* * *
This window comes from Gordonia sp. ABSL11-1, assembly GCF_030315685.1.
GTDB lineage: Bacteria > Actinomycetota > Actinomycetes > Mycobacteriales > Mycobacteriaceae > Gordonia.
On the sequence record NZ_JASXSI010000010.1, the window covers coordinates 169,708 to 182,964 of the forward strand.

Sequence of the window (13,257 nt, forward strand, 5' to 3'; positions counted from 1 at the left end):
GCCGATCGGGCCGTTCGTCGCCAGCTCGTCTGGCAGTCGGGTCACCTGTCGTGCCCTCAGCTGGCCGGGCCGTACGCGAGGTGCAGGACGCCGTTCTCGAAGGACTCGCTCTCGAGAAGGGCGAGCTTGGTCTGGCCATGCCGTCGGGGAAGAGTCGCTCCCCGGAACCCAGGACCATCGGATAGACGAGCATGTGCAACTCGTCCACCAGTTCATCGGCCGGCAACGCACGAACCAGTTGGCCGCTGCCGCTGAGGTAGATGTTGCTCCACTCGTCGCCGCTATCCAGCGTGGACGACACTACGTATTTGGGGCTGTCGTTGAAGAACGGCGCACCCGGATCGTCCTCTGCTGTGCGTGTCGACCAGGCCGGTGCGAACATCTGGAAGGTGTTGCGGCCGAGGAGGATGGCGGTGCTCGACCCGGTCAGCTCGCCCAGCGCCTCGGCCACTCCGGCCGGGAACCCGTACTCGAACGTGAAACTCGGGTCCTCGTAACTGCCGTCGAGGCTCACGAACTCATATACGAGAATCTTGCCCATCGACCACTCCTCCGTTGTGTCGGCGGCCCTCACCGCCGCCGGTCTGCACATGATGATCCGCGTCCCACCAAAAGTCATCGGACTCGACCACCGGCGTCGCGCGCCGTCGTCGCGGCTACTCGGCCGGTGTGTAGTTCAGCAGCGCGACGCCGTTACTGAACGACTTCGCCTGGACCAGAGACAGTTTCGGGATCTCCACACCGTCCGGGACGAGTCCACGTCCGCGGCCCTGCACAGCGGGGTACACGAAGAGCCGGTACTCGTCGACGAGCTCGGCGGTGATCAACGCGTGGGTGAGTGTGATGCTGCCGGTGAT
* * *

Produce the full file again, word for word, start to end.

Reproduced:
This window comes from Gordonia sp. ABSL11-1, assembly GCF_030315685.1.
GTDB lineage: Bacteria > Actinomycetota > Actinomycetes > Mycobacteriales > Mycobacteriaceae > Gordonia.
On the sequence record NZ_JASXSI010000010.1, the window covers coordinates 169,708 to 182,964 of the forward strand.

Sequence of the window (13,257 nt, forward strand, 5' to 3'; positions counted from 1 at the left end):
GCCGATCGGGCCGTTCGTCGCCAGCTCGTCTGGCAGTCGGGTCACCTGTCGTGCCCTCAGCTGGCCGGGCCGTACGCGAGGTGCAGGACGCCGTTCTCGAAGGACTCGCTCTCGAGAAGGGCGAGCTTGGTCTGGCCATGCCGTCGGGGAAGAGTCGCTCCCCGGAACCCAGGACCATCGGATAGACGAGCATGTGCAACTCGTCCACCAGTTCATCGGCCGGCAACGCACGAACCAGTTGGCCGCTGCCGCTGAGGTAGATGTTGCTCCACTCGTCGCCGCTATCCAGCGTGGACGACACTACGTATTTGGGGCTGTCGTTGAAGAACGGCGCACCCGGATCGTCCTCTGCTGTGCGTGTCGACCAGGCCGGTGCGAACATCTGGAAGGTGTTGCGGCCGAGGAGGATGGCGGTGCTCGACCCGGTCAGCTCGCCCAGCGCCTCGGCCACTCCGGCCGGGAACCCGTACTCGAACGTGAAACTCGGGTCCTCGTAACTGCCGTCGAGGCTCACGAACTCATATACGAGAATCTTGCCCATCGACCACTCCTCCGTTGTGTCGGCGGCCCTCACCGCCGCCGGTCTGCACATGATGATCCGCGTCCCACCAAAAGTCATCGGACTCGACCACCGGCGTCGCGCGCCGTCGTCGCGGCTACTCGGCCGGTGTGTAGTTCAGCAGCGCGACGCCGTTACTGAACGACTTCGCCTGGACCAGAGACAGTTTCGGGATCTCCACACCGTCCGGGACGAGTCCACGTCCGCGGCCCTGCACAGCGGGGTACACGAAGAGCCGGTACTCGTCGACGAGCTCGGCGGTGATCAACGCGTGGGTGAGTGTGATGCTGCCGGTGAT